By Philip S. Rosenzweig
Over the past 30 years, the Lower Merion "preservation community" repeatedly and utterly failed to protect the alleged treasure known as La Ronda in spite of multiple opportunities to do so.
The Bryn Mawr residence, which was demolished in 2009, was available as a foreclosure property in the early 1980s; was for sale by Villanova University later on; and was also on the market prior to its purchase by Joseph Kestenbaum, the current owner.
So why did the preservationists begin their lamentations - which continued in a recent Inquirer article - only after the estate had become Kestenbaum's private property?
As a Lower Merion Township commissioner and ardent protector of individual property rights who nevertheless cares about preserving the township's stunning architectural heritage, I was involved in the early discussions about saving La Ronda. In fact, I toured La Ronda and came to the conclusion most fair-minded citizens would: The structure was, in all respects, wholly incompatible with modern residential living.
It was dank, cathedral-like, and in no respect reminiscent of a family home. Its ill maintenance and structural disrepair were so evident, meanwhile, that any reasonable new owner would conclude that the structure could no longer be preserved.
La Ronda was not protected from demolition by a Class 1 historic designation, and no application for such a designation had ever been filed. There was only long-standing apathy on the part of the preservationists, and no purchaser could have known there was any interest in preserving the structure.
As soon as the preservationists showed interest in saving La Ronda, and long before Kestenbaum was revealed as the owner, he offered to sell the property back to the previous owner or to the preservationists at cost. Kestenbaum also offered to let the preservationists move the structure to another site. He complied with requests from the township even though he was not legally obligated to do so, and even though he incurred further costs as a result. In all respects, he acted reasonably, and the preservationists failed to deliver on any of the possible solutions in spite of all their efforts to lay the blame on Kestenbaum.
The new owner has chosen to remain above the fray and not respond to scurrilous, false accusations. But I can no longer sit by and watch a respected member of the Lower Merion community be vilified by the preservationists, who failed in whatever duty they believed they owed the community with regard to this property.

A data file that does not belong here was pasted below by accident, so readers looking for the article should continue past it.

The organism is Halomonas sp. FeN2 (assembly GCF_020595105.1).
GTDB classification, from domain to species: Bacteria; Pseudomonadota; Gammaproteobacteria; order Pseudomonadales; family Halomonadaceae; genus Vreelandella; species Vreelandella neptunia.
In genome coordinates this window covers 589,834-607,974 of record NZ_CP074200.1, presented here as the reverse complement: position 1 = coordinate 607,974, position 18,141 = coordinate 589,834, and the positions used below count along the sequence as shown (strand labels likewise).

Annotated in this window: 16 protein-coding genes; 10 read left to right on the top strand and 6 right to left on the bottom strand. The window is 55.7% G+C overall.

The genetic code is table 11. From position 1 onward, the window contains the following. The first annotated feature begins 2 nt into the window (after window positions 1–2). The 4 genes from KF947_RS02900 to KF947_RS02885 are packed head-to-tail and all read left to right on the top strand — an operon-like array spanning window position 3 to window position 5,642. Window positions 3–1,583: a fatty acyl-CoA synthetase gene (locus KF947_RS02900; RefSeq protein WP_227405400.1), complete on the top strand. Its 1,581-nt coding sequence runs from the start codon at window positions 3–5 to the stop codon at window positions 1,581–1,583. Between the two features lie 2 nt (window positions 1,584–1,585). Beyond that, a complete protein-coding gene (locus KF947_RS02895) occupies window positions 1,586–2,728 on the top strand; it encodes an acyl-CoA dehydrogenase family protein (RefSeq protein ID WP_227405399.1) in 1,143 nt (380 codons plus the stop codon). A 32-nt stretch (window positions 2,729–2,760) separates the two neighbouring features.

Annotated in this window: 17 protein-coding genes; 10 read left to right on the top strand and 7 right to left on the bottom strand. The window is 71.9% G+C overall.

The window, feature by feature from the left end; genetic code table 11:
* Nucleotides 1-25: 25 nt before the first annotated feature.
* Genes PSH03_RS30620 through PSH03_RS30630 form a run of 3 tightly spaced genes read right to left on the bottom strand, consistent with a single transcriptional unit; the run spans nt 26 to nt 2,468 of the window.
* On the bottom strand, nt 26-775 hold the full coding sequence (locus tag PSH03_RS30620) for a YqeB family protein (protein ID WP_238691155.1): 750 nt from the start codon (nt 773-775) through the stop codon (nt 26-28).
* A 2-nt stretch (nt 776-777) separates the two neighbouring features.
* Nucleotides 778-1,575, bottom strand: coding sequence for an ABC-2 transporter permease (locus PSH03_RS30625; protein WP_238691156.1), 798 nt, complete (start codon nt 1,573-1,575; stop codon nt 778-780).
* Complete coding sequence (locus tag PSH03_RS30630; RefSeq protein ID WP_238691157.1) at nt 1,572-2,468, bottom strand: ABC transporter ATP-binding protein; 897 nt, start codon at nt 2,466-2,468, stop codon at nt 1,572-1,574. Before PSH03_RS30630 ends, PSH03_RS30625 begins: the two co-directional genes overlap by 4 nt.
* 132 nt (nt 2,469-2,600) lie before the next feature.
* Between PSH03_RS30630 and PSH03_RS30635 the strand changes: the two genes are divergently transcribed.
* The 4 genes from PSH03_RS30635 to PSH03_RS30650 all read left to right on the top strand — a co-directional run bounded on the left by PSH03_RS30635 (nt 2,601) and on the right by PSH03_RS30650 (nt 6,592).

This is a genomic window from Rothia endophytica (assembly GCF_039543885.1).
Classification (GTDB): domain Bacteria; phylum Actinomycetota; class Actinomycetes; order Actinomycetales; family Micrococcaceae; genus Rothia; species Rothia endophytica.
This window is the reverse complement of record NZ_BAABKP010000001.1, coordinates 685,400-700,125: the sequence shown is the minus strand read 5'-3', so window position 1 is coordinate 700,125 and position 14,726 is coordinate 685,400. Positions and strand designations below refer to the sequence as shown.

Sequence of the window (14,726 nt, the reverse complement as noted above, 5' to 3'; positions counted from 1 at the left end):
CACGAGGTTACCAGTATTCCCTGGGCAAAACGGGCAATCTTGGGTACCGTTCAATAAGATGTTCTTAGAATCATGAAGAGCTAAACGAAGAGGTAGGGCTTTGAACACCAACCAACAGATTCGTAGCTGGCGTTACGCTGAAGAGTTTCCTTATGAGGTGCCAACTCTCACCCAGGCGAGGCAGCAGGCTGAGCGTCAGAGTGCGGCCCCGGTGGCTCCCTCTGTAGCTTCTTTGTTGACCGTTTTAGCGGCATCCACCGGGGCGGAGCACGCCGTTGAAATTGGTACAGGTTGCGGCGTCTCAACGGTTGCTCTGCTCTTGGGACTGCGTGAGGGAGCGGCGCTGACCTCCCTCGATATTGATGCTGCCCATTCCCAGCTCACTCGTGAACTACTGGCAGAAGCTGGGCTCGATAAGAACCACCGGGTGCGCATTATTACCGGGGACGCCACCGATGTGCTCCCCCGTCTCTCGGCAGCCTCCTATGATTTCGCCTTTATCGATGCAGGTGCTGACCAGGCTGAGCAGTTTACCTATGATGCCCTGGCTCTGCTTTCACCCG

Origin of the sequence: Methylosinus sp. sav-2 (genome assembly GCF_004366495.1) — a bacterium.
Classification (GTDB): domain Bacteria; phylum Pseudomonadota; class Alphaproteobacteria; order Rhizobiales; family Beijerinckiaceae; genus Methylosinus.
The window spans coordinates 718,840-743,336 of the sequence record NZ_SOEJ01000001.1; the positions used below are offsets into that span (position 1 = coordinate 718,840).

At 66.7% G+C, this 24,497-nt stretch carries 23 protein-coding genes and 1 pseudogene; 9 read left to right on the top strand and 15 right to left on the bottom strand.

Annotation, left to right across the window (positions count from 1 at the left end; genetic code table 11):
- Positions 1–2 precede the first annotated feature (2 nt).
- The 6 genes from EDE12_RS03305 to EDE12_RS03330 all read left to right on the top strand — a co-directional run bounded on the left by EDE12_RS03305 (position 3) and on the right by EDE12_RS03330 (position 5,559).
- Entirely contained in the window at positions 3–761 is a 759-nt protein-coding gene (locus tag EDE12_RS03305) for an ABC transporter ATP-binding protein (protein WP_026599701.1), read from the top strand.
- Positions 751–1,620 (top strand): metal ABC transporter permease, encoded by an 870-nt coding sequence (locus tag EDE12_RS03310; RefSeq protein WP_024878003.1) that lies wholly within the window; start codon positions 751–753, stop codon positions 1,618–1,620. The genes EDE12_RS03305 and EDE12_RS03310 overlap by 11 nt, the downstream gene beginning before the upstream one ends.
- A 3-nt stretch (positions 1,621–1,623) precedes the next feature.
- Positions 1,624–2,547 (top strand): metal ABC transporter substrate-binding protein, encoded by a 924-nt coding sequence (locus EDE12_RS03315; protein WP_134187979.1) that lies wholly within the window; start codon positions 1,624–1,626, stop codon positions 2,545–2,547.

The preservationists apparently believed that the public's right to view the dilapidated structure trumped Kestenbaum's right to do what the law clearly permits. They faulted the owner for exercising his basic property rights. And their failure to raise even a fraction of the funds necessary to save the building demonstrates that, simply put, the structure was not important enough - even among preservationists - to preserve.
Those who criticize the Kestenbaum residence built in La Ronda's place are trying to deflect blame for their own failure over many years. Their use of terms such as "McMansion," "McMonstrosity," and "cookie cutter" demonstrates ignorance of what Kestenbaum is actually building.
I have toured the construction site and can report that Kestenbaum is building a home befitting the historic traditions of craftsmanship and old-world elegance that are hallmarks of the Main Line estates of yesteryear. The home is made of hand-chiseled stone, with extensive masonry work and important architectural details throughout.
The home bears no resemblance to the cookie-cutter McMansions found in expensive tract housing elsewhere in the Philadelphia region. To so characterize the Kestenbaum residence is insulting, incendiary, and ignorant.
I have met the neighbors of the new Kestenbaum home. I have spoken to property owners with a real interest in what happens in their community and their neighborhood. Their reaction to the new construction is consistent with what I have reported. The responses of so-called neighbors described recently in The Inquirer are in fact those of a few preservationists who are continuing to pursue their one-sided agenda, regardless of whom they hurt in the process or what falsehoods they promote.
I, for one, congratulate Joseph Kestenbaum and wish him years of joy, good health, and happiness in his new home, which is substantial, impressive, unique, and, most important, a true family home.